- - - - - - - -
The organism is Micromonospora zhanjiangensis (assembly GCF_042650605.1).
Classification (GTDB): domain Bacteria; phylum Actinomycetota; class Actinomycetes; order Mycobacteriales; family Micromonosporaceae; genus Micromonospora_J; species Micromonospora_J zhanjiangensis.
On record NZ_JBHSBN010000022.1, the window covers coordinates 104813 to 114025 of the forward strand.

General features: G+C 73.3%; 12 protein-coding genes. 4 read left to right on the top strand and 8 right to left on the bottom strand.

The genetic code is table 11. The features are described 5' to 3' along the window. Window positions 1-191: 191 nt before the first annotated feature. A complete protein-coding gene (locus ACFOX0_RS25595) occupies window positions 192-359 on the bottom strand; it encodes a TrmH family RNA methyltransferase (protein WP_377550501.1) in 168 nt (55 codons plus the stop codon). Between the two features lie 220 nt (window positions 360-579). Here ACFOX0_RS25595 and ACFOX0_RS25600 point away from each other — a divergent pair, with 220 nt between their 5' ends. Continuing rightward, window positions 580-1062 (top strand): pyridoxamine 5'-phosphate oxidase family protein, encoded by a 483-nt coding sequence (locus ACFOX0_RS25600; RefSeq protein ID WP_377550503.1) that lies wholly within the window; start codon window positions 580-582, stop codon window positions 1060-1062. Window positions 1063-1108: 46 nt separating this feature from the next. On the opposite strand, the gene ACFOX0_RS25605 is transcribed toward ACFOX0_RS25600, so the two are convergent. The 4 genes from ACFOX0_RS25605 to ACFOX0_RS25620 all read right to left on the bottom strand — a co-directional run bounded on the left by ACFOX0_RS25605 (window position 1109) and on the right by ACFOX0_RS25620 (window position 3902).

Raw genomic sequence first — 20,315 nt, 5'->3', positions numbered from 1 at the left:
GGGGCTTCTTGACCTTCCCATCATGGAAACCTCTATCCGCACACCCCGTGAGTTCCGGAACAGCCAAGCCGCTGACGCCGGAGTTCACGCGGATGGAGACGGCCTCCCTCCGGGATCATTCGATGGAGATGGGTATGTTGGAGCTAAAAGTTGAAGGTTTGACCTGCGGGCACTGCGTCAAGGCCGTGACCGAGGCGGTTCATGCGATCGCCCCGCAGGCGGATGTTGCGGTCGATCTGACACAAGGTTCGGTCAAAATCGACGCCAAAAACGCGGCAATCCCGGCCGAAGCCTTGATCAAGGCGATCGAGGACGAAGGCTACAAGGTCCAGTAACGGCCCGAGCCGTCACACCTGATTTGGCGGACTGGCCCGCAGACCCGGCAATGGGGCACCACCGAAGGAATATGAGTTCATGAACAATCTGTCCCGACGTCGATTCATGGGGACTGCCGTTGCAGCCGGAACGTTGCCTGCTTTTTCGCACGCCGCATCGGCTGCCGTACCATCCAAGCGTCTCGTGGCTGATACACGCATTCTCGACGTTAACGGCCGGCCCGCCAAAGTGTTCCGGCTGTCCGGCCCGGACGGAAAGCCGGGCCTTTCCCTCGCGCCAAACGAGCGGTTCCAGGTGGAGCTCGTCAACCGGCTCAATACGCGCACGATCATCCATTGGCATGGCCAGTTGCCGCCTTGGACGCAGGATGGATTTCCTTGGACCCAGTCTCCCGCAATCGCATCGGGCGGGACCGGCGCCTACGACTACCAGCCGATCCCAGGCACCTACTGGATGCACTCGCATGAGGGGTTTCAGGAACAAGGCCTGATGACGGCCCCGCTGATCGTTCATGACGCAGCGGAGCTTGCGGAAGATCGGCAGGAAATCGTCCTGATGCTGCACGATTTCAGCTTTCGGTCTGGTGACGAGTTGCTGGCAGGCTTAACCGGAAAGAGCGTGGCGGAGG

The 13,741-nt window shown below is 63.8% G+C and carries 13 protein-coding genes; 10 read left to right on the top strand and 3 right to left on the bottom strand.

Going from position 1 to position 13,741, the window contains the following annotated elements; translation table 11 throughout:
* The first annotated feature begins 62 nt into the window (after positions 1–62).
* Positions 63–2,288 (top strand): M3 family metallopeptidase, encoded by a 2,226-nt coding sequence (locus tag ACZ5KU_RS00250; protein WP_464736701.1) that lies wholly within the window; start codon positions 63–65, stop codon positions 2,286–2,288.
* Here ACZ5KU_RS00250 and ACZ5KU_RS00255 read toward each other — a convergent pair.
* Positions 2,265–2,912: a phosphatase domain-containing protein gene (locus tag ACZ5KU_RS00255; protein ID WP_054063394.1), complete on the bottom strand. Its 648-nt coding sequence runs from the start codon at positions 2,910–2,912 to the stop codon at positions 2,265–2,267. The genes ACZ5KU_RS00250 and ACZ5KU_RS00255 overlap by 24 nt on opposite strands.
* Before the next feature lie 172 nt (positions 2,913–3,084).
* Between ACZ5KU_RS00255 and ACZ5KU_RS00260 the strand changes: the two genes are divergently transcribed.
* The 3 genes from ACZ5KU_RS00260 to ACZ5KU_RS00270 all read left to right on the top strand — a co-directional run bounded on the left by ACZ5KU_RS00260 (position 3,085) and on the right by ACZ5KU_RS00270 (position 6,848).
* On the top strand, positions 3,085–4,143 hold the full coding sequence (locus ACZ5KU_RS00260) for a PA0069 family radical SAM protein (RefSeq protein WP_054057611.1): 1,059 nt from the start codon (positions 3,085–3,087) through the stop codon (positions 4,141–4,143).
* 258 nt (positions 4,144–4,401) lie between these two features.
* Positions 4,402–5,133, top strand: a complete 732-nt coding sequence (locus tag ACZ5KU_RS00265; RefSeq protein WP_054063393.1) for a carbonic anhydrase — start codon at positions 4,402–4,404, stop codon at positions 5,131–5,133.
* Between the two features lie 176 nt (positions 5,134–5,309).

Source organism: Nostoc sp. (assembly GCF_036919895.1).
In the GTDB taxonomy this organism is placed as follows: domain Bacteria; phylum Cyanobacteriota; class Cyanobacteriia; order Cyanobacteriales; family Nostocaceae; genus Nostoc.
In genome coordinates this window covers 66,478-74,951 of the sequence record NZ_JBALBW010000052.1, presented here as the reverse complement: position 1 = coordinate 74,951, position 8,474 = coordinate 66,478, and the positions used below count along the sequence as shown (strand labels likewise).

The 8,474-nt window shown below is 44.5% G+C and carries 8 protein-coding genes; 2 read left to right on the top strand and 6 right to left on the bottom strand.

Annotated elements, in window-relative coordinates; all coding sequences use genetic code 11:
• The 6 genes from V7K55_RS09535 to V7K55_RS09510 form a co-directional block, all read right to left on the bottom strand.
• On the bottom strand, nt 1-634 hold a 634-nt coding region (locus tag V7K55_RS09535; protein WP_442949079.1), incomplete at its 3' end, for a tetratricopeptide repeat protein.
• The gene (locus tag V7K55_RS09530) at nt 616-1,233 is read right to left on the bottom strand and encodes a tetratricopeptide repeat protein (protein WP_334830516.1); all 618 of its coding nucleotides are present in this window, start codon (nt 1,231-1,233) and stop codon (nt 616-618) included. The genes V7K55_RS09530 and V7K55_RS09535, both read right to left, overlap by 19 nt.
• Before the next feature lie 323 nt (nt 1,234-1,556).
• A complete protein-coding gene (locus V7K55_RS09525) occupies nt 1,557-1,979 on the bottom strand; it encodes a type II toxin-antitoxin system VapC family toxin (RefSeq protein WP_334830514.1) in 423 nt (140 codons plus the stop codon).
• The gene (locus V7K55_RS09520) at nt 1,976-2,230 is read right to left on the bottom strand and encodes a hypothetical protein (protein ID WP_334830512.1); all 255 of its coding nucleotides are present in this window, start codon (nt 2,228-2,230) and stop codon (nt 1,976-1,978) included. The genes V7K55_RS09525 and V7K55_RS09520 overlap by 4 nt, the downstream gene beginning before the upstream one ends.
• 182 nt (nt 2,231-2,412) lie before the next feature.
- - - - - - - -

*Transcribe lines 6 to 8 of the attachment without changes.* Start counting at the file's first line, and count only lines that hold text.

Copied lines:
Raw genomic sequence first — 20,315 nt, 5'->3', positions numbered from 1 at the left:
GGGGCTTCTTGACCTTCCCATCATGGAAACCTCTATCCGCACACCCCGTGAGTTCCGGAACAGCCAAGCCGCTGACGCCGGAGTTCACGCGGATGGAGACGGCCTCCCTCCGGGATCATTCGATGGAGATGGGTATGTTGGAGCTAAAAGTTGAAGGTTTGACCTGCGGGCACTGCGTCAAGGCCGTGACCGAGGCGGTTCATGCGATCGCCCCGCAGGCGGATGTTGCGGTCGATCTGACACAAGGTTCGGTCAAAATCGACGCCAAAAACGCGGCAATCCCGGCCGAAGCCTTGATCAAGGCGATCGAGGACGAAGGCTACAAGGTCCAGTAACGGCCCGAGCCGTCACACCTGATTTGGCGGACTGGCCCGCAGACCCGGCAATGGGGCACCACCGAAGGAATATGAGTTCATGAACAATCTGTCCCGACGTCGATTCATGGGGACTGCCGTTGCAGCCGGAACGTTGCCTGCTTTTTCGCACGCCGCATCGGCTGCCGTACCATCCAAGCGTCTCGTGGCTGATACACGCATTCTCGACGTTAACGGCCGGCCCGCCAAAGTGTTCCGGCTGTCCGGCCCGGACGGAAAGCCGGGCCTTTCCCTCGCGCCAAACGAGCGGTTCCAGGTGGAGCTCGTCAACCGGCTCAATACGCGCACGATCATCCATTGGCATGGCCAGTTGCCGCCTTGGACGCAGGATGGATTTCCTTGGACCCAGTCTCCCGCAATCGCATCGGGCGGGACCGGCGCCTACGACTACCAGCCGATCCCAGGCACCTACTGGATGCACTCGCATGAGGGGTTTCAGGAACAAGGCCTGATGACGGCCCCGCTGATCGTTCATGACGCAGCGGAGCTTGCGGAAGATCGGCAGGAAATCGTCCTGATGCTGCACGATTTCAGCTTTCGGTCTGGTGACGAGTTGCTGGCAGGCTTAACCGGAAAGAGCGTGGCGGAGG

The 13,741-nt window shown below is 63.8% G+C and carries 13 protein-coding genes; 10 read left to right on the top strand and 3 right to left on the bottom strand.